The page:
Thursday, March 19, 2015

{Guest Post} Holly's Thursday Tutorial: How to make a postcard with Silhouette Studio

I always enjoy looking at what others have created with their LD files. When Holly Wood shared her postcards on my Facebook page, I loved the idea so much I asked if she would share a tutorial on the blog. I was super excited when she agreed!

In today's tutorial, Holly will show you how you can make some of these postcards using Silhouette Studio. Follow the easy how-to below and try making some of these post cards for yourself.

~ Jin

My name is Holly and I came to paper crafts via scrapbooking when I felt my life was zooming by. I couldn't find the elements I wanted and eventually got frustrated enough that I purchased a Silhouette Cameo (I did the proverbial "gulp" when I placed my order).

When looking for files, I found Under A Cherry Tree and that was when I started to really began to experiment. Last year before vacation, I wanted to include some family that was unable to go with us, and I wanted it to be personal, so I learned to make my photos into postcards. I think next time, I would not print my own photos at home, but would get them printed commercially as the top coat or finish might hold up better to the rollers in the US Postal Service. Maybe if I only had a few to send out, I might ask to have them hand stamped.



How to make a postcard with Silhouette Studio

1. Open a new file and draw a box that is about the same size as the photo. Most standard photos are 4x6 so that is what I used.

2. Next, draw a line that is about ½' shorter that your height (so mine was 3.5”) and make sure the line style is .50 or .75 and fill with color. Select all and group.

3. Next you need to choose a topper, in my case it was the letter “L” from Lettering Delights' “Chill Out” doodlebat font. You can find interesting dingbats at places like Dafont and 1001 font. I used the doodlebats from Lettering Delights because I can release the compound path and use just a portion of the design.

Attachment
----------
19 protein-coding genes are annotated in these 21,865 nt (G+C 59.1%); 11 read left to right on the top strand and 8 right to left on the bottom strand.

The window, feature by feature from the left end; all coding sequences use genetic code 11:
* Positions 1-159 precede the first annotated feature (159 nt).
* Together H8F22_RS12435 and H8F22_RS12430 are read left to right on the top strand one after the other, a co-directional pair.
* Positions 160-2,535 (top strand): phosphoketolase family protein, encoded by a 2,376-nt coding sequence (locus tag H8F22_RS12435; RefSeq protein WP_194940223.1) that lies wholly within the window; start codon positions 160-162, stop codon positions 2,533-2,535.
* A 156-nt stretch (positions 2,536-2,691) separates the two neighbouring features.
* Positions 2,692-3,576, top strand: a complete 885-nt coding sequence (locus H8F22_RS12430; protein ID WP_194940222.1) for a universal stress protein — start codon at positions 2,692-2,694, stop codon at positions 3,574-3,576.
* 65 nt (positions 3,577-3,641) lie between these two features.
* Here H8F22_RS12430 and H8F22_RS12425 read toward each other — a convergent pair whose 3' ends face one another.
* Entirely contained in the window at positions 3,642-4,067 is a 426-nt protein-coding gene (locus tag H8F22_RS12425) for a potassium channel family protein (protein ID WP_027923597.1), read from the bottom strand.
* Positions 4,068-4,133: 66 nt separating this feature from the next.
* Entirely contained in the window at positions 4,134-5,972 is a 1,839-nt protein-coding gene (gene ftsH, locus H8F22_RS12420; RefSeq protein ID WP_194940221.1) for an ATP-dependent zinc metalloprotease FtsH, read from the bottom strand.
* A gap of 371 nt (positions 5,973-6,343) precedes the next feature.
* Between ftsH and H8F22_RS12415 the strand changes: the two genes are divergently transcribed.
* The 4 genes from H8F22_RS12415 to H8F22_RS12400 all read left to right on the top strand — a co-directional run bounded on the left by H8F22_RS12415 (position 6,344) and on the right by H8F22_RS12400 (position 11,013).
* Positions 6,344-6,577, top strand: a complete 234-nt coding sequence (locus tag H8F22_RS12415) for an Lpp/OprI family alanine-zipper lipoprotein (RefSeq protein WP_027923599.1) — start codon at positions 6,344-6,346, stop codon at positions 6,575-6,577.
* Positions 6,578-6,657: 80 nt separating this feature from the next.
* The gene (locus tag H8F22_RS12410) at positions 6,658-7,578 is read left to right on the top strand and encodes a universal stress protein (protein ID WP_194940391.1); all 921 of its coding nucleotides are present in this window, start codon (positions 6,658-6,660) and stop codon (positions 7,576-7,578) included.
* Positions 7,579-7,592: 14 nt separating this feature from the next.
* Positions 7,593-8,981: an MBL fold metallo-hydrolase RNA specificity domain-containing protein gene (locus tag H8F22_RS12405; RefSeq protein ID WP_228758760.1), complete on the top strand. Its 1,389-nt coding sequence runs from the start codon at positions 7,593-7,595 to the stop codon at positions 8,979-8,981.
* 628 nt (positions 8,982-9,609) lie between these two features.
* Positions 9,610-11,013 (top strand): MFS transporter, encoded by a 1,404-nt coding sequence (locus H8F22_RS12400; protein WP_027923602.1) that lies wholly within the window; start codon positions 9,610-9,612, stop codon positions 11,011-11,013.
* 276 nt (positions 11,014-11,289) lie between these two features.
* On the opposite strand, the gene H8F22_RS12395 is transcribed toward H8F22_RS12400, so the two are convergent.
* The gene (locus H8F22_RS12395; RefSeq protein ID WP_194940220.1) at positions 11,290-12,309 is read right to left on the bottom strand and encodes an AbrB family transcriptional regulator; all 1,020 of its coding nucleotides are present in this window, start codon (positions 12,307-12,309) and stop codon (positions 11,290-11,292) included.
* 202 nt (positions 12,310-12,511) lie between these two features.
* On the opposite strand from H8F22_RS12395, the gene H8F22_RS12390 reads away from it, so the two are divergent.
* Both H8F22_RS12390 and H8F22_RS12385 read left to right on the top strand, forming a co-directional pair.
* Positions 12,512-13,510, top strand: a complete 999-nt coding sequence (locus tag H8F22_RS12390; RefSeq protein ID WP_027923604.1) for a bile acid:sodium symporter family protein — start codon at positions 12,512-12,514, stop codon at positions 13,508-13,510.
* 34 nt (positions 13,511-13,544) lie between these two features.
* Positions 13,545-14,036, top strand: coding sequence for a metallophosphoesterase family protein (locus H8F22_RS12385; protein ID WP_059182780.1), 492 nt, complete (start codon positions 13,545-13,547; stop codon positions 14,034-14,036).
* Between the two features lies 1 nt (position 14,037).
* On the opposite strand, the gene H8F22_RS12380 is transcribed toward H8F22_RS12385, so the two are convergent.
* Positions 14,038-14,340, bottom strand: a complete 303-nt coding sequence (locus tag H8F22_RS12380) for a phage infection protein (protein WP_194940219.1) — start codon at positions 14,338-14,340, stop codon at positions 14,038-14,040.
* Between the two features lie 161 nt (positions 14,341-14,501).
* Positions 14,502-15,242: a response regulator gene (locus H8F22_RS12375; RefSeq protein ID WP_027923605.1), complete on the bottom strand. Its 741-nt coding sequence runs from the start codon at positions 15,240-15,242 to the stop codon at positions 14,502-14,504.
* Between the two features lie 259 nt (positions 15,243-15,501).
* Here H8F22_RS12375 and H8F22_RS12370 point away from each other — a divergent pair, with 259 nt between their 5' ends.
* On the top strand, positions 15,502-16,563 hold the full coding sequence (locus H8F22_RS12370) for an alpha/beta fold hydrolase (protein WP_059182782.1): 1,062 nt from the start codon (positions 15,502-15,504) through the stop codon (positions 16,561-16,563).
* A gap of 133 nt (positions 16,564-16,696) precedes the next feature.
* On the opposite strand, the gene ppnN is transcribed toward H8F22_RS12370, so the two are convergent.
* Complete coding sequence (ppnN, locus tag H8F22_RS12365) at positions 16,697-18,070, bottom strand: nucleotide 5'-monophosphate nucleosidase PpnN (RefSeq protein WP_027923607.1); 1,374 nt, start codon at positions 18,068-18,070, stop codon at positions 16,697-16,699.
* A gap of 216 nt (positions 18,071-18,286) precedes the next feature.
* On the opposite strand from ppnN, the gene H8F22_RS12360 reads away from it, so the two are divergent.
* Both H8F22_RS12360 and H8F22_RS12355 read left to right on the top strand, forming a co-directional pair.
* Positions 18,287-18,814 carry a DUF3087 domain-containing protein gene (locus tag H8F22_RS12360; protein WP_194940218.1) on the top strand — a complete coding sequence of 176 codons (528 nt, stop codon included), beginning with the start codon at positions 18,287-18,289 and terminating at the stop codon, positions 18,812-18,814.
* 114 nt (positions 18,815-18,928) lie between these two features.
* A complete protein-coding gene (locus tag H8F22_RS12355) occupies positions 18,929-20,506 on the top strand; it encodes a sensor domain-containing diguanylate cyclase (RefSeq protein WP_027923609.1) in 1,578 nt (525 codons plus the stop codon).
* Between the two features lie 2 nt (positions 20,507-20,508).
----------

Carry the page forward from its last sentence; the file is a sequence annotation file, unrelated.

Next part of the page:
4. I released the compound path, then released it a second time and pulled the swirl out of the doodlebat.

5. Rotate the swirl 180 degrees and mirror to the right. Group the images.

6. Fill with color and change the outline if you want.

7. Move the doodlebat to the top of the line. Don't group at this point.

8. Make a 1x1 square (this will represent the approx size of a postage stamp), place where a stamp would go, then resize the topper if necessary. You can keep the square or delete it and group the rest of the project.

9. Choose a font and write Post Card, arrange above the fancy work, draw lines for the address on the right and if you choose, add a graphic on the left, then lower the transparency to desired level.

Here are some additional postcard ideas from Holly:
This one used Banner Day Fun from LD.

Florality topper from dingbat at Dafont, re-colored

Campfire graphic from Fayette Designs/Pickleberry Pop

Thank you, Holly for the great tutorial! If you enjoyed today's tutorial, please let Holly know by leaving a comment below or on my Facebook page. If you have a project that was inspired by a tutorial on this blog, you are welcome to share it on my Facebook page.


  1. Well done Holly.
    Thank you for sharing this idea. Vacations are just around the corner and this is a great way to get the kids involved in "writing" with real paper and pens.
    Again, thank you and thank you Jen for sharing your space.

  2. This is pretty neat. I'll have to look around in my Lettering Delights account for some fun graphics. And it will be PERFECT for our College Exam Boxes that we send from the church. Thanks for the tutorial.

  3. Thanks everyone, it was a fun tutuorial to do!

  4. Thank you Holly! This is a great idea to send quick notes and pictures to the grandparents!